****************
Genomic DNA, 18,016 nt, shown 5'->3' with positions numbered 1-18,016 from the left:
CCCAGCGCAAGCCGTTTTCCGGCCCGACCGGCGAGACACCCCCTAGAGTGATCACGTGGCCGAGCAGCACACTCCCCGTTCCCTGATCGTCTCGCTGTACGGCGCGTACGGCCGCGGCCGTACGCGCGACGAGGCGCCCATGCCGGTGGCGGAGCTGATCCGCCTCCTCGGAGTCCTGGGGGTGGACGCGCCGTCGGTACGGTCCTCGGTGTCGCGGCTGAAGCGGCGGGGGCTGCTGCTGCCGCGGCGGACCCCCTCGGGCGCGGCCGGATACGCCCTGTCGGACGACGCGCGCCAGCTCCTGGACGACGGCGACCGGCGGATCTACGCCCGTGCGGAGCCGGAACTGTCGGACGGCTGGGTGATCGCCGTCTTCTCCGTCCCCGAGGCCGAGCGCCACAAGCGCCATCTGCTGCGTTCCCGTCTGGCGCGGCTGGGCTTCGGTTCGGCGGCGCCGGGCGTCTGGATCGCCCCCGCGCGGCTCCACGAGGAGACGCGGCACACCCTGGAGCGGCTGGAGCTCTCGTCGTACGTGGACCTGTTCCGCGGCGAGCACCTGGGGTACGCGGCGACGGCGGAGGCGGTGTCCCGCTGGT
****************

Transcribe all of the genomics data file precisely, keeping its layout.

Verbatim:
Genomic DNA, 18,016 nt, shown 5'->3' with positions numbered 1-18,016 from the left:
CCCAGCGCAAGCCGTTTTCCGGCCCGACCGGCGAGACACCCCCTAGAGTGATCACGTGGCCGAGCAGCACACTCCCCGTTCCCTGATCGTCTCGCTGTACGGCGCGTACGGCCGCGGCCGTACGCGCGACGAGGCGCCCATGCCGGTGGCGGAGCTGATCCGCCTCCTCGGAGTCCTGGGGGTGGACGCGCCGTCGGTACGGTCCTCGGTGTCGCGGCTGAAGCGGCGGGGGCTGCTGCTGCCGCGGCGGACCCCCTCGGGCGCGGCCGGATACGCCCTGTCGGACGACGCGCGCCAGCTCCTGGACGACGGCGACCGGCGGATCTACGCCCGTGCGGAGCCGGAACTGTCGGACGGCTGGGTGATCGCCGTCTTCTCCGTCCCCGAGGCCGAGCGCCACAAGCGCCATCTGCTGCGTTCCCGTCTGGCGCGGCTGGGCTTCGGTTCGGCGGCGCCGGGCGTCTGGATCGCCCCCGCGCGGCTCCACGAGGAGACGCGGCACACCCTGGAGCGGCTGGAGCTCTCGTCGTACGTGGACCTGTTCCGCGGCGAGCACCTGGGGTACGCGGCGACGGCGGAGGCGGTGTCCCGCTGGT